Wednesday, March 9, 2011

The Rubaiyat: Quatrain XXXVIII

Perhaps the bleakest quatrain of all--at least the bleakest one so far.

First Edition: Quatrain XXXVIII

One Moment in Annihilation's Waste,
One Moment, of the Well of Life to taste--
The Stars are setting and the Caravan
Starts for the Dawn of Nothing--Oh, make haste!

Second Edition: Quatrain XLIX

One Moment in Annihilation's Waste,
One Moment, of the Well of Life to taste--
The Stars are setting and the Caravan
Draws to the Dawn of Nothing--Oh, make haste!

Fifth Edition: Quatrain XLVIII

A Moment's Halt--a momentary taste
Of Being from the Well amid the Waste--
And Lo!--the phantom Caravan has reach'd
The Nothing it set out from--Oh, make haste!

This quatrain is somewhat unusual. So far, most quatrains have shown the most alterations between the first and second editions, while the third generally has been similar to the second. Here, the first and second editions have only a minor difference--the first word of the last line changes from "Starts" in the first edition to "Draws" in the second, while the fifth is quite different in wording and seems to be more comprehensible in some respects, or so it seems to me.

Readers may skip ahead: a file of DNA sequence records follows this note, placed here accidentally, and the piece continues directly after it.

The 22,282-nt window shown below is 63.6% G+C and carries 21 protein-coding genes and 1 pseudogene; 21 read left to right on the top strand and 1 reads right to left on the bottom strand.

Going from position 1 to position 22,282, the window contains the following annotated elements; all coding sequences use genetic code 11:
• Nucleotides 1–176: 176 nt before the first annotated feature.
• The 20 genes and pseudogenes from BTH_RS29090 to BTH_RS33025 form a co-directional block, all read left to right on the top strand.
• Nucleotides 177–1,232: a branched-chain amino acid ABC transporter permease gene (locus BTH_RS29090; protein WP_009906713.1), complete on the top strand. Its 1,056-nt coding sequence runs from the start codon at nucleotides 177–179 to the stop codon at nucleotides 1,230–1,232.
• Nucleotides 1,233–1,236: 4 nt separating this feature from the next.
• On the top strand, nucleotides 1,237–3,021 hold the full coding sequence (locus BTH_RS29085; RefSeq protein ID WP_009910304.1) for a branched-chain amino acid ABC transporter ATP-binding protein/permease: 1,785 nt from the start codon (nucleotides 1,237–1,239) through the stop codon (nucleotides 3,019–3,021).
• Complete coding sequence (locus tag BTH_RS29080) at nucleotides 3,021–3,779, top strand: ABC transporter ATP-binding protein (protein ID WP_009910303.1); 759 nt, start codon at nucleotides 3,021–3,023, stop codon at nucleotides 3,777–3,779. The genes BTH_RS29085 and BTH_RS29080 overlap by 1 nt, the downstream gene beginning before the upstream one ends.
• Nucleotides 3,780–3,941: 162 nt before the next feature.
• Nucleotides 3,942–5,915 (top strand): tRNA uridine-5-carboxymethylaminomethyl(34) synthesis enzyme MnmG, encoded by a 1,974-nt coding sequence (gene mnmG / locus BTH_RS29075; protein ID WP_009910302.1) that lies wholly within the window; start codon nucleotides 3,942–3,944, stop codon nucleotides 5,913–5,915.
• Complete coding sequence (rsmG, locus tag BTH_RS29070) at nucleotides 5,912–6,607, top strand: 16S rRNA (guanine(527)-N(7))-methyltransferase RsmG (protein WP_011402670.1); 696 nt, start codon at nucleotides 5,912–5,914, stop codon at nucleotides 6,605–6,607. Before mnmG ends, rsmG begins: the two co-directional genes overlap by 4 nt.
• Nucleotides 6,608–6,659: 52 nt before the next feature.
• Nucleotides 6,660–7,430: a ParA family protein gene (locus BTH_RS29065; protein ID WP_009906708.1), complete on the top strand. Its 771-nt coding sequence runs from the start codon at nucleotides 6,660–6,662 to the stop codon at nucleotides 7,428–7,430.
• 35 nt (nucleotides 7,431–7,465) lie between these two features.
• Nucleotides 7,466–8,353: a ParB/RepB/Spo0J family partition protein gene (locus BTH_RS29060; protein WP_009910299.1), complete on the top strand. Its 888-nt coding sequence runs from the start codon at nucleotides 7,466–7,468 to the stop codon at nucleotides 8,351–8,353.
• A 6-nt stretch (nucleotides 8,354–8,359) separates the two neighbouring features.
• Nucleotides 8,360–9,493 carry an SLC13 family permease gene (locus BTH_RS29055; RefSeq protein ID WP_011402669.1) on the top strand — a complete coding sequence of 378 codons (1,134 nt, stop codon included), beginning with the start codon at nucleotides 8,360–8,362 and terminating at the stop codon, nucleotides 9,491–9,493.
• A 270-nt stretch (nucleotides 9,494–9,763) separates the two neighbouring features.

I think it's clear that the Poet says that life is a brief interlude, "A Moment's Halt," a night's stopover at a caravansary at an oasis. And when the short night is over, the caravan moves on again into the "the Dawn of Nothing" or the "Annihilation" from which it emerged. This is the reverse of the usual metaphor in which life is portrayed as merely a brief day between two everlasting nights. The controlling image here is the desert in which a well is the significant symbol for life amidst the desert waste, and it is typical for a caravan to stop overnight at one whenever possible. I think the changes in the fifth edition make this much clearer than it is in the first two editions.

If I remember correctly, there is a Norse tale that also employs the reversed metaphor of Life/Night and Death/Day. It is a winter night with a storm raging outside, but inside the great hall of the king, one finds light and warmth and drink and food and comradeship and boasts of great victories and laments of sad defeats. Then a bird enters at one end, flies the length of the great hall, and escapes into the night at the other end. A wise man says, "That is life, a brief moment of light and joy and then nothing once again."

One other change is that the Caravan becomes a "phantom Caravan" in the fifth edition. Are they ghosts traveling on eternally amidst the waste?

What is not clear to me is the sense of the last three words of all three versions: "Oh, make haste!" It almost seems as though the Poet is urging the caravan to make haste to begin the journey into Nothing once again. Is life so burdensome that one should be glad to be rid of it?

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